Ignoring negative things that need to be changed is destructive and does nothing to alleviate negativity. Instead, we should focus on the way we're treating other people in our brief interactions with them.
I've seen so many people - loved ones and colleagues - who jump from one diet to the next, one exercise regimen to the next . I was trying to figure out what were some of the basic things that each of us can build into a lifestyle for good, instead of bouncing from one thing to the next.
The most important thing executives can do is send a very clear message to their employees that they care about each person's overall wellbeing and that they want to be a part of helping it improve over time.
At a very basic level, people need to know that there is constancy in their jobs and, more broadly, in where the organization is headed.
What we've learned is that if you can make the right decision in the supermarket aisle, it's a heck of a lot easier to make a good decision when you reach in your cupboard when you're craving a snack at eight o'clock at night.
Even though people spend more of their waking hours at work than anywhere else, people underestimate how work influences their overall wellbeing and daily experience.
Most people perceive their occupation as being a detriment to their overall wellbeing.
I always thought there were some people who were just destined to be disengaged in their jobs because that was their personality, and no matter how hard managers tried, there wasn't much they could do with some of those people.
If my colleagues stop eating donuts and are more active, it saves me money on next year's insurance premium, and I get to work with people who have more energy and creativity each day. Yet most organizations fail to make health a cultural priority. Instead, they treat healthcare like any other expense.
If a school makes an effort to provide kids the right foods and help them to be more active, this benefits the student and the family's health. If you embark on a program to improve your health with a church or community group, you are more likely to stick with it over time.
We engineered activity out of our lives in the name of convenience. We created foods that put fried, fatty, sweet, and salty ahead of fresh, natural, and healthy. We quickly sacrifice sleep to work longer hours in pursuit of the American Dream. Even when we do these things with good intentions, they have life-threatening consequences.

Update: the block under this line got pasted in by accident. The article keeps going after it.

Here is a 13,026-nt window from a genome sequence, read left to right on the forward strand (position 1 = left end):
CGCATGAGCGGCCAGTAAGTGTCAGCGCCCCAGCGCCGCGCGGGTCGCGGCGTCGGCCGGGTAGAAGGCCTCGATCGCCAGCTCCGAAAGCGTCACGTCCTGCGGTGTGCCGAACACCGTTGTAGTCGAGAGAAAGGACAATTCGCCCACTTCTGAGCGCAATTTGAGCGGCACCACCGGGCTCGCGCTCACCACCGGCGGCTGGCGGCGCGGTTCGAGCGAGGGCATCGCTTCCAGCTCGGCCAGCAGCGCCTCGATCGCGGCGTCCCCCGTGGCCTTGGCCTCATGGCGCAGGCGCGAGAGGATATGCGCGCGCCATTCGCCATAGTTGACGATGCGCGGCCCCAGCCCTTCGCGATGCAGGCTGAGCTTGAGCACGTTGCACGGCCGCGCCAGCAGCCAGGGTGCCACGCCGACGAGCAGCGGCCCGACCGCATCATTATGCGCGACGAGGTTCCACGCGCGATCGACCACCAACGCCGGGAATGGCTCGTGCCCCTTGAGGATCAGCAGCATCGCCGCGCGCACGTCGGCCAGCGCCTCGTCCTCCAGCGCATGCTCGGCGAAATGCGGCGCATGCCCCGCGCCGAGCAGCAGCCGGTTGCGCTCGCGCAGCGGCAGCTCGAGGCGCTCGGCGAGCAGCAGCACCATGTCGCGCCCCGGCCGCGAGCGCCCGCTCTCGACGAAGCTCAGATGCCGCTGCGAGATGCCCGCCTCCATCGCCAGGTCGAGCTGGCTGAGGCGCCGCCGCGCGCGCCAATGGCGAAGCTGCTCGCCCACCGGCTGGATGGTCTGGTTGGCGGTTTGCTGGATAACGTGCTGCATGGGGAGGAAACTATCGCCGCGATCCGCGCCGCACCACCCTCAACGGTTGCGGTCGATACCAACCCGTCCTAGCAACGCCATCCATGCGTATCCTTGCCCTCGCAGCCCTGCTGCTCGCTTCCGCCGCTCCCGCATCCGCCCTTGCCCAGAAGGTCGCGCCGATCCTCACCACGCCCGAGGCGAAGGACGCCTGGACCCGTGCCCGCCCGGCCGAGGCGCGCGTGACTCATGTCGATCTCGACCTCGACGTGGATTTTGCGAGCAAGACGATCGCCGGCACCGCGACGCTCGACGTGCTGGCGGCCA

When we look at what has the strongest statistical relationship to overall evaluation of your life, the first one is your career well-being, or the mission, purpose and meaning of what you're doing when you wake up each day.
I think the term 'friend' itself has lost almost all of its exclusivity. Even the term 'good friend' is overused. Adding the word 'vital' provides a clear definition of what we mean.
The real energy occurs in each connection between two people, which can bring about exponential returns.
I think trust is primarily built through relationships, and it's important because it's the foundational currency that a leader has with his team or his followers.
Making better choices takes work. There is a daily give and take, but it is worth the effort.
Washington is not a city that takes great pride in being a healthy place, necessarily. Now, I have no data. That's just my own observation.
Team members care about one another, listen, share secrets, talk about the latest news, have heated arguments, are sometimes jealous of each other, and even cry together.
For wellbeing to take hold, it's got to be something that individual team members are getting excited about in their own lives. It can't be something that a company is forcing top-down through hierarchical structures.
Friendships are among the most fundamental of human needs.